Yes, it’s pricey. But here’s why it’s worth it.

By Laura Reilly
Updated Jan 14, 2020 @ 2:30 pm
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It’s with a heavy heart that I must report: The $500 Dyson humidifier is a godsend. I realize that a near-prohibitively expensive device being actually worth its price is the last thing anyone wants to hear. But even if out of morbid curiosity, hear me out.

The effects of dry winter air can be devastating. For those living in colder climates, each day spent exposing your skin to harsh, sub-optimal humidity can contribute to cumulative damage on the skin surface. Fine lines that result from seasonal stresses can compound and result in fully fledged wrinkles and other markers of premature aging.

The season’s Death Eater-dry grip is well-known to experts. Double board-certified facial plastic surgeon Dr. Lesley Rabach tells InStyle, “In winter, the air humidity levels outside are lower than in other seasons, and our heating systems cause the air inside to be very dry as well. This causes moisture loss to the outermost skin layer, causing it to be dry. When the outermost skin is dry, it can’t do its best job, which leads to peeling and cracking, furthering moisture loss. Dehydrated skin appears more wrinkly.”

Due to this, I’ve spent the last six New York winters experimenting on my own skin out of necessity, trying to find the keystone that would prevent my face from entering crisis mode. As an editor who covers beauty, I’ve had unmatched access to top-tier products and treatments, from La Mer and Sunday Riley to microneedling and dermalinfusion appointments. What I’ve learned along the way is, yes, pricey products work better (especially from organic-minded brands), and getting regular professional treatments can make an enormous difference.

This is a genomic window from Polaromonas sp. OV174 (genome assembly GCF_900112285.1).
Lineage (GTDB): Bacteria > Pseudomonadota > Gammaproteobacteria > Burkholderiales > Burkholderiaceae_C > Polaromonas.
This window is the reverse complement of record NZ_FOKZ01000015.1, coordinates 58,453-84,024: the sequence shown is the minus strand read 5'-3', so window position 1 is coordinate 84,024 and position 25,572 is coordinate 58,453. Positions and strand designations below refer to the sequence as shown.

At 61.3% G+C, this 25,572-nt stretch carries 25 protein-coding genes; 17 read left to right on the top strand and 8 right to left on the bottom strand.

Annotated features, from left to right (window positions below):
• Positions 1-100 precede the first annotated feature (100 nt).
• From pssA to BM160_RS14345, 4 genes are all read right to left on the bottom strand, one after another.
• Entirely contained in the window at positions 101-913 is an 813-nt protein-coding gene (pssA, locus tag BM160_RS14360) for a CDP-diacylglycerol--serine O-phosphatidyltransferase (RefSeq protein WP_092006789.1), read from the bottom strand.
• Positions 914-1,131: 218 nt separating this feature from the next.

But before I get doxxed for suggesting everyone budget in $1,000 a month for spa services and lotion, what I’m actually saying is: Skincare can help provide a barrier to the cruel, moisture-robbing nature of the environment, but the best defense is to change the environment itself. A good humidifier can be twice as effective as high-end skincare, and only requires a one-time investment.

“Humidifiers are one of the best ways to give your skin a moisture boost overnight, especially because it is a time where we are naturally getting dehydrated (as you're not drinking water overnight!),” says Dr. Rabach. “So a humidifier will also over time help your body be better hydrated, as less moisture will leave from your skin into the air, allowing your body to have a better flow of blood through the tissues, bringing in nutrients and taking away waste.”

Effectively, the positive impact of using a humidifier snowballs. The more you use it, the less stressed out your skin will be, and the fitter it’ll be to maintain a healthy status.

Credit: Courtesy

Dyson AM10 Humidifier
Shop now:
$499; amazon.com

Since using this humidifier almost nightly for the past two months, I’ve managed to completely circumvent all of the dry-weather issues that typically plague me. In conditions under which I once performed 12-step nightly routines, only to wake up with a dried film of product on my face, I have now cut down to essentially my summer ritual. Rather than falling into the trap of over-exfoliating due to dry-skin build-up, I’m back to a healthy cadence of once-weekly peels.

What’s more, I don’t have to deal with dry, bloody nostrils each morning, and I haven’t woken up with a sore throat since first running the device. Dyson’s scientist-designed humidifier converts my apartment into a Rainforest Cafe of sanitized, life-giving moist air, and I honestly doubt I’d be able to replicate my success with a lesser model.

Dyson’s ultrasonic humidifier uses high-frequency vibrations to atomize water particles through the air, which makes it much less noisy than its evaporative counterparts. Its proprietary Air Multiplier technology — modeled after airplane jet engines — amplifies mist 17 times, distributing its reach even into the far corners of a space. And water in the tank is filtered through ultraviolet light, killing 99.9 percent of all bacteria.

Sitting in the far corner of my bedroom, the Dyson looks like a space-age sculpture rather than a hunk of plastic (my air conditioner, by contrast, is a massive eyesore).

Yes, it’s expensive. But for me, every day spent deliberating on the Dyson humidifier was a day I could have had with moist, healthy skin instead. Shop the missing piece to your winter skin puzzle for $499 at Amazon.com.